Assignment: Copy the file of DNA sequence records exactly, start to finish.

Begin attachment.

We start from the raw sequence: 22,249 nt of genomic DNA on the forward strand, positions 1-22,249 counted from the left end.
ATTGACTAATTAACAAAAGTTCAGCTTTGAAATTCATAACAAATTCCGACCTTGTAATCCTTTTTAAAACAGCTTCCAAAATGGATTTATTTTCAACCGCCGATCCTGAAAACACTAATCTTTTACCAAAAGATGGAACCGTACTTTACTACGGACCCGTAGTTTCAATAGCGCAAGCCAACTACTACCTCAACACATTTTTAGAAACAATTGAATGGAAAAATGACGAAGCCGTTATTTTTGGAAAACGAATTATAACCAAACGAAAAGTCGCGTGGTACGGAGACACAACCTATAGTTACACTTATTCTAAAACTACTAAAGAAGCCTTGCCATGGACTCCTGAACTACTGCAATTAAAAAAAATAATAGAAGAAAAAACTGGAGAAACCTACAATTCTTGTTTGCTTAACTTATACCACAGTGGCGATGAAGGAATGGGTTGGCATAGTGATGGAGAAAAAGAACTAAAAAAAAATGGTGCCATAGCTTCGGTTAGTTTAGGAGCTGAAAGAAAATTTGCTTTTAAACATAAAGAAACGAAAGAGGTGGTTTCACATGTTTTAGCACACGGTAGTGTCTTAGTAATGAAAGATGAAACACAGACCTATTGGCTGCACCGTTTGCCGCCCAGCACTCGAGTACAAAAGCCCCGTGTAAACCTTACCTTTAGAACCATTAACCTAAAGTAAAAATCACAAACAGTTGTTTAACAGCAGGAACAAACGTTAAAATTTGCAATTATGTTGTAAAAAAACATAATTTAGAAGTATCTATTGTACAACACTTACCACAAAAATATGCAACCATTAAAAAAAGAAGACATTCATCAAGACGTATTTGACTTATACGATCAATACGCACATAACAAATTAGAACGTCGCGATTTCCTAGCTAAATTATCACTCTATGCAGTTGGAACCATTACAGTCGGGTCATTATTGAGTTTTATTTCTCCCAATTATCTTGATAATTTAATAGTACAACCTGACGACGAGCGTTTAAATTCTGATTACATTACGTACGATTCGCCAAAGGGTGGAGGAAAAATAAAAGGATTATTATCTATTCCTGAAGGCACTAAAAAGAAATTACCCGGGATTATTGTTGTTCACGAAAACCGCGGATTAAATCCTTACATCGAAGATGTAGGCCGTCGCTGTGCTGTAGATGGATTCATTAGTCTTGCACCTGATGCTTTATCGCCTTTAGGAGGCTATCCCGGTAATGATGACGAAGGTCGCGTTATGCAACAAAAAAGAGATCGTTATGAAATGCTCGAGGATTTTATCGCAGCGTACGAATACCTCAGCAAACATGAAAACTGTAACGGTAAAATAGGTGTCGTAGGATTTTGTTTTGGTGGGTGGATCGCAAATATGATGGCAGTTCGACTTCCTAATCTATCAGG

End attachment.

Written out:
We start from the raw sequence: 22,249 nt of genomic DNA on the forward strand, positions 1-22,249 counted from the left end.
ATTGACTAATTAACAAAAGTTCAGCTTTGAAATTCATAACAAATTCCGACCTTGTAATCCTTTTTAAAACAGCTTCCAAAATGGATTTATTTTCAACCGCCGATCCTGAAAACACTAATCTTTTACCAAAAGATGGAACCGTACTTTACTACGGACCCGTAGTTTCAATAGCGCAAGCCAACTACTACCTCAACACATTTTTAGAAACAATTGAATGGAAAAATGACGAAGCCGTTATTTTTGGAAAACGAATTATAACCAAACGAAAAGTCGCGTGGTACGGAGACACAACCTATAGTTACACTTATTCTAAAACTACTAAAGAAGCCTTGCCATGGACTCCTGAACTACTGCAATTAAAAAAAATAATAGAAGAAAAAACTGGAGAAACCTACAATTCTTGTTTGCTTAACTTATACCACAGTGGCGATGAAGGAATGGGTTGGCATAGTGATGGAGAAAAAGAACTAAAAAAAAATGGTGCCATAGCTTCGGTTAGTTTAGGAGCTGAAAGAAAATTTGCTTTTAAACATAAAGAAACGAAAGAGGTGGTTTCACATGTTTTAGCACACGGTAGTGTCTTAGTAATGAAAGATGAAACACAGACCTATTGGCTGCACCGTTTGCCGCCCAGCACTCGAGTACAAAAGCCCCGTGTAAACCTTACCTTTAGAACCATTAACCTAAAGTAAAAATCACAAACAGTTGTTTAACAGCAGGAACAAACGTTAAAATTTGCAATTATGTTGTAAAAAAACATAATTTAGAAGTATCTATTGTACAACACTTACCACAAAAATATGCAACCATTAAAAAAAGAAGACATTCATCAAGACGTATTTGACTTATACGATCAATACGCACATAACAAATTAGAACGTCGCGATTTCCTAGCTAAATTATCACTCTATGCAGTTGGAACCATTACAGTCGGGTCATTATTGAGTTTTATTTCTCCCAATTATCTTGATAATTTAATAGTACAACCTGACGACGAGCGTTTAAATTCTGATTACATTACGTACGATTCGCCAAAGGGTGGAGGAAAAATAAAAGGATTATTATCTATTCCTGAAGGCACTAAAAAGAAATTACCCGGGATTATTGTTGTTCACGAAAACCGCGGATTAAATCCTTACATCGAAGATGTAGGCCGTCGCTGTGCTGTAGATGGATTCATTAGTCTTGCACCTGATGCTTTATCGCCTTTAGGAGGCTATCCCGGTAATGATGACGAAGGTCGCGTTATGCAACAAAAAAGAGATCGTTATGAAATGCTCGAGGATTTTATCGCAGCGTACGAATACCTCAGCAAACATGAAAACTGTAACGGTAAAATAGGTGTCGTAGGATTTTGTTTTGGTGGGTGGATCGCAAATATGATGGCAGTTCGACTTCCTAATCTATCAGG